Deoriatal: Waning Beauty Waxing Splendour by Indrajit Bandyopadhyay SignUp
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Deoriatal: Waning Beauty Waxing Splendour
by Indrajit Bandyopadhyay Bookmark and Share
 

Deoriatal is nowadays a very popular destination in Garhwal Himalayas.

Deoriatal in Rudraprayag district of Uttarakhand in the Kedarnath Musk Deer Sanctuary at an altitude of 2387 meters is one of the beauty-spots of Garhwal Himalayas. I have been there thrice – the first visit in 1995 and the last in 2008 – and thus, I have been witness to the transformation that this place and its surroundings have undergone.

How does it like when wild beauty is tamed or domesticated?

‘Tal’ means lake (or a large water body), and ‘Deoria’ arguably comes from “Deor” tree. Another supposed origin of the word is “Deva” – God.

Myth

The legend goes that the Devas bathed in this lake. Some believe that this lake is the "Indra Sarovar" of Puranik fame. It is also believed to be the site of the Yudhishthira-Yaksha Samvada of Mahabharata.

Owing to its mythical background, Garhwalis believe that the place has magical charms. I heard from locals that strange sounds can be heard at night if one passes the night there – a fact that trekkers who spend the night there in tents may or may not agree with.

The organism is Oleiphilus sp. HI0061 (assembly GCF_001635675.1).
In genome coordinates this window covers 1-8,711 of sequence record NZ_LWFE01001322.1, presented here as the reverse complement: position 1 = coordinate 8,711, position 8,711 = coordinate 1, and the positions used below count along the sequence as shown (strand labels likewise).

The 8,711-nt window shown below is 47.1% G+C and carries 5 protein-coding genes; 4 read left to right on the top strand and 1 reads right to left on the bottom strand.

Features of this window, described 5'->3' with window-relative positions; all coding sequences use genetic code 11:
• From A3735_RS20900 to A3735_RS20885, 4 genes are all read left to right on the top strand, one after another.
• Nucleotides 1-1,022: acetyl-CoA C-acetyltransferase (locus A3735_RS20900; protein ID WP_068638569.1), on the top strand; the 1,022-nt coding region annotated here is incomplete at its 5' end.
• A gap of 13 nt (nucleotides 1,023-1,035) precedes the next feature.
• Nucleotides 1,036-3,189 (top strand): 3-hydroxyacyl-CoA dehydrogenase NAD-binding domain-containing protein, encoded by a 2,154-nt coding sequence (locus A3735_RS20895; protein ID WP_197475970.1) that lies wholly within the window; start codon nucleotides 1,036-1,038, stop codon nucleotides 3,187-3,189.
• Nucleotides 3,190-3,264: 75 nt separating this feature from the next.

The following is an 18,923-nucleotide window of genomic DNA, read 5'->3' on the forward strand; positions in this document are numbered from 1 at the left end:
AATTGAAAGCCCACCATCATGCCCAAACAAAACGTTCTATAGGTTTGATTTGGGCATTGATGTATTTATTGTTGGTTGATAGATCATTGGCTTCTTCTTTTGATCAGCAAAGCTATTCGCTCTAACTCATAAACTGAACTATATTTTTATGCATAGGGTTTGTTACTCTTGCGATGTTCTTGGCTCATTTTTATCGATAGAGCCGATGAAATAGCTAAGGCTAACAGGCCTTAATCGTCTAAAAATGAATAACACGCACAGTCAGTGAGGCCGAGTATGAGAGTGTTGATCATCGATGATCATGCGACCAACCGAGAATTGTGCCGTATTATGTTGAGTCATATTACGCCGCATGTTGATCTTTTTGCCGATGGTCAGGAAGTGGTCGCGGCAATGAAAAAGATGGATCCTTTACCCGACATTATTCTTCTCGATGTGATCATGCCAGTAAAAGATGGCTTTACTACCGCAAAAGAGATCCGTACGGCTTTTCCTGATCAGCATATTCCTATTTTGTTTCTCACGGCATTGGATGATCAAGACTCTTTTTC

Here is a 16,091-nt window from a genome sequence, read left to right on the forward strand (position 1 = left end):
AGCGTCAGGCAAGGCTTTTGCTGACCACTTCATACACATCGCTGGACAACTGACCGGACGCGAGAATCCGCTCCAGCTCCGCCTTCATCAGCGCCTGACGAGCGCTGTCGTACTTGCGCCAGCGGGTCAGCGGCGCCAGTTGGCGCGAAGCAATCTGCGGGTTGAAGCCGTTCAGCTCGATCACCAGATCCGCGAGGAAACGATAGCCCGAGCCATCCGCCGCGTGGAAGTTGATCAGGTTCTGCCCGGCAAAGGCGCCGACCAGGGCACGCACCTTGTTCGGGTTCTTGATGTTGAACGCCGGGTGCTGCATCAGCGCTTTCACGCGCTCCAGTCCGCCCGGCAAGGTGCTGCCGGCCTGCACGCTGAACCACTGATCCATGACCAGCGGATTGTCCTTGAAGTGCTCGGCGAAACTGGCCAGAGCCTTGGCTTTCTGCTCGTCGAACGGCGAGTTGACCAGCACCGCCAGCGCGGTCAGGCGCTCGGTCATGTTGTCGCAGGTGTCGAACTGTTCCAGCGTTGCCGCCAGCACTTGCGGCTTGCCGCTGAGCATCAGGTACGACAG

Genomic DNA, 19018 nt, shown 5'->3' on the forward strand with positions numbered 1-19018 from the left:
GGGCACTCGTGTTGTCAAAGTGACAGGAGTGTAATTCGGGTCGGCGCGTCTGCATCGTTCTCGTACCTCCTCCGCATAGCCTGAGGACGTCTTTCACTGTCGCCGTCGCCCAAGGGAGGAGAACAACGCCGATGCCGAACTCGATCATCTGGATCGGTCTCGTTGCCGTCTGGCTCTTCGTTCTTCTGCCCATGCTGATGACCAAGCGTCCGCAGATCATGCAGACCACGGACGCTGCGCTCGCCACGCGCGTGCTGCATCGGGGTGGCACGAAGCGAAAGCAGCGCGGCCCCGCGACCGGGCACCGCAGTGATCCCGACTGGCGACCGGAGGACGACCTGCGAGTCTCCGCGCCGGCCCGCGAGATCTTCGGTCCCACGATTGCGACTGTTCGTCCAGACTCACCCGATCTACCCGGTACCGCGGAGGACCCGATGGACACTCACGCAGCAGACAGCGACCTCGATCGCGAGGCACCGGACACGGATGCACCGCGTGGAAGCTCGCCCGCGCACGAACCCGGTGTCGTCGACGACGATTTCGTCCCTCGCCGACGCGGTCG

Main Attraction

The place offers a 300° panorama – and standing before the Lake one can see Mountains like Chaukhamba, Nilkantha, Bandarpunch, Yellow Tooth, Kedar Range, Kalanag, etc.

The main attraction is the close view of mighty Chaukhamba peak and the snow-capped mountain ranges almost as far as the eye stretches from east to west, the distant valleys, and the lush green Bugiyal of Deoriatal amidst dense forest of deodar and rhododrendon.

The most spectacular view is the upside reflection of Chaukhamba and the ranges in Deoriatal.

For bird lovers, another rewarding experience is a stroll round the lake and a trek into the forest.

Myth and Reality

Write ups on Deoriatal often describe the Lake as “emerald lake” and the Lake water as “crystal clear water.” Perhaps it was so once upon a time. Locals told me that once people would drink the Lake water – a feat, it is not wise to attempt now because it might turn out to be a tadpole health-drink.